The lone and level sands stretch far away.”

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Saturday 14 November 2020

Liturgy of Farewell - or is it - to Dominic Cummings

Archdruid: Rarely Beloved, we are gathered here today to bury the career of Dominic Cummings. Or, as he is known to his friends...

she checks her notes

Archdruid:, forget that.

All: He'll be back. Just like Arnie.

Archdruid: Let's take our wins where we can and enjoy it for now. 

Hymn: "Da doo-dom-dom" by the Dom-ettes

Psalm of Lament

All: Oh, how many are our woes.
And how great the fears before us.
For we pass through the valley of Covid
which runneth down to the cliff edge of Brexit
As those that are sitting in a shopping trolley 
pushed by a 15-year-old youth, out of his head on extra-strong mints.
And as our nation rages against other nations
and heads for the edge
yet our leaders, O England, are as jack-asses in the ruins
fighting amongst themselves for who is the true leader
when the terror is on every side
and the people perish for lack of vision.

A cloud of pantomime smoke, and Dominic Cummings appears in the midst of the Moot House

Dominic Cummings: Behold it is I! Dominic Cummings. Seer of sights, viewer of visions, dreamer of dreams, scourge of the Civil Service and geekmeister incarnate. Working class hero, wielder of whackos, herder of weirdos and superforecaster of superforecasts.

The Archdruid turns a fire extinguisher on him.

All: You didn't superforecast that coming.

Dominic Cummings: Foolish Archdruid! Know ye not who I am? I am the one that channeleth the spirit of the Masses. The spokesperson for those too gormless to know what to think. The one whose every thought is channelled in pure quantanium through the peptic synapses of my mind.

Archdruid: MA in History, weren't it, Dom?

All: Bald bloke from Durham, you're just a bald bloke from Durham. Bald bloke from Durham...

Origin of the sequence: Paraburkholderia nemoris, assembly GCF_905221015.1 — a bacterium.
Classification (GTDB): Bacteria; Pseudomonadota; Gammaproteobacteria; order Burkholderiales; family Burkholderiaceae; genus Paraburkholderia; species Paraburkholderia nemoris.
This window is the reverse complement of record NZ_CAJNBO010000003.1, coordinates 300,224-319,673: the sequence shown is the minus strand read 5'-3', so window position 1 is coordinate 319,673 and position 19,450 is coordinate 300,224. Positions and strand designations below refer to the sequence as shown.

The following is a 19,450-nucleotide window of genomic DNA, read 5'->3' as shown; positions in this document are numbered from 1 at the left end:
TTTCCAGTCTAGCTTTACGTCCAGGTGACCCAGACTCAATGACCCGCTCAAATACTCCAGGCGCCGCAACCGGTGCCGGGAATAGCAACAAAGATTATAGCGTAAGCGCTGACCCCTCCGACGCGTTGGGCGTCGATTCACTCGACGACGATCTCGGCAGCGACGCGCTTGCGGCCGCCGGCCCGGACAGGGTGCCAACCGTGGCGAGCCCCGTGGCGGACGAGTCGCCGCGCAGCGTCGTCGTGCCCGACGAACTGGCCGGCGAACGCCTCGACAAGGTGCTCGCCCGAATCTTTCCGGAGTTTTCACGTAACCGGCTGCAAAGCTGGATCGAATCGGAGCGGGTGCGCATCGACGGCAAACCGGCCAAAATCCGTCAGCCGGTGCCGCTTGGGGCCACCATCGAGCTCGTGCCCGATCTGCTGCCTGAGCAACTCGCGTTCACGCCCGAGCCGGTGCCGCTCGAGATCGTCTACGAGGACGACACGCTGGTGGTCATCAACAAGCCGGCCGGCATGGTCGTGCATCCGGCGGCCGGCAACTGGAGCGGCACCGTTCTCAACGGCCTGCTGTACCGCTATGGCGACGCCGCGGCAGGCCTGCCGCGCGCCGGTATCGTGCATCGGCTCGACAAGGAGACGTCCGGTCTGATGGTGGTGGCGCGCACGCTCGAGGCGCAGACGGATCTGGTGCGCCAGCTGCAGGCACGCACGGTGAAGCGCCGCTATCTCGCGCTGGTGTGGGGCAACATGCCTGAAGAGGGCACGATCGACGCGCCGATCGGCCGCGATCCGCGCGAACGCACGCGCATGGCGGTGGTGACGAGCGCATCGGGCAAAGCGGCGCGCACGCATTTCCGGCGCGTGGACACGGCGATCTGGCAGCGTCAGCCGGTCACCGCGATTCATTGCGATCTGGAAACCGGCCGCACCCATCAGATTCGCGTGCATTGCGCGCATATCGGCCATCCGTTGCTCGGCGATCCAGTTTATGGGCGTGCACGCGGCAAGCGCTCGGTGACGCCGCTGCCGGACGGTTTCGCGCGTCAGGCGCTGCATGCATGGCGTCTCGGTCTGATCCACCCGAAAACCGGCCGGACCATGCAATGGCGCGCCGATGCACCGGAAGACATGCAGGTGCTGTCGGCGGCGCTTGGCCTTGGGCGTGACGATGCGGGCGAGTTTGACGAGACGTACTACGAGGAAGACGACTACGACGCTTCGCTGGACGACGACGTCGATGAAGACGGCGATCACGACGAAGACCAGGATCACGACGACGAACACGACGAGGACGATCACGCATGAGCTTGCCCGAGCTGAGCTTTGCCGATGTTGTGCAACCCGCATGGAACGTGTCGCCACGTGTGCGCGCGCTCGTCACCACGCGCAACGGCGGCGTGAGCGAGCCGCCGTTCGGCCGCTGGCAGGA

Dominic Cummings: Minions! Do not believe this deceiveron in her pointy hat! Fall down and worship me - your true Edgelord of Edgelords. 

Burton Dasset: I worship you, O Edgelord. King of the Nerds and purveyor of poorly-understood science.

Charlii inserts a scone into Burton's silly gob, before he loses his immortal soul.

Archdruid: Cummings, you are fallen. Your days are over. Return to the pit from which ye slithered.

Dominic Cummings: Nice little 4-bed in Islington, actually... Listen - look at this bald head - consider my prophetic powers. I shall summon bears to rend your youths.

Archdruid: We're a rural congregation in the 2020s. Where do you think we're going to get any youths?

Dominic Cummings: Curses. Foiled again.

All: Poundshop Phil Collins. You're just a poundshop Phil Collins.

Archdruid: And Cummings.... I've always wanted to say this....... You have no power over me.

Dominic Cummings: What mean ye, witch?

Archdruid: We Beaker Folk are an official bubble. All the grounds, amenities, rooms in the Great House, the Stables block and the Dower House - are officially one property. But you come here - in defiance of the Rules of Boris Which All Must Obey - and sully our bubble with your fancy London ways and potentially your virus. Let me introduce you to Young Keith's Uncle, the Police Sergeant.

Young Keith's Uncle: I'm afraid you're bang to rights, sir. Would you like to accompany me to the station?

Dominic Cummings: Fool! Don't you know who I am?

Young Keith's Uncle: Aren't you Lee Hurst? When did you swap your checked shirt for that silly T-Shirt? And you're wearing it inside out. 

Dominic Cummings: I am enacting a parable! I do not follow the rules. I make them.

Young Keith's Uncle: I think you'll find, Mr Meldrew, that round here I am the Law. Now get in the Fiat Panda. You're coming with me. 

Dominic Cummings: I have failed the test. I shall diminish, and return to North London. And remain Classic Dom.

Archdruid: And so the forces of evil were diminished. And the people said Amen.

Hymn: Be bald, be strong. 


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Monday 9 November 2020

Liturgy of Special Pleading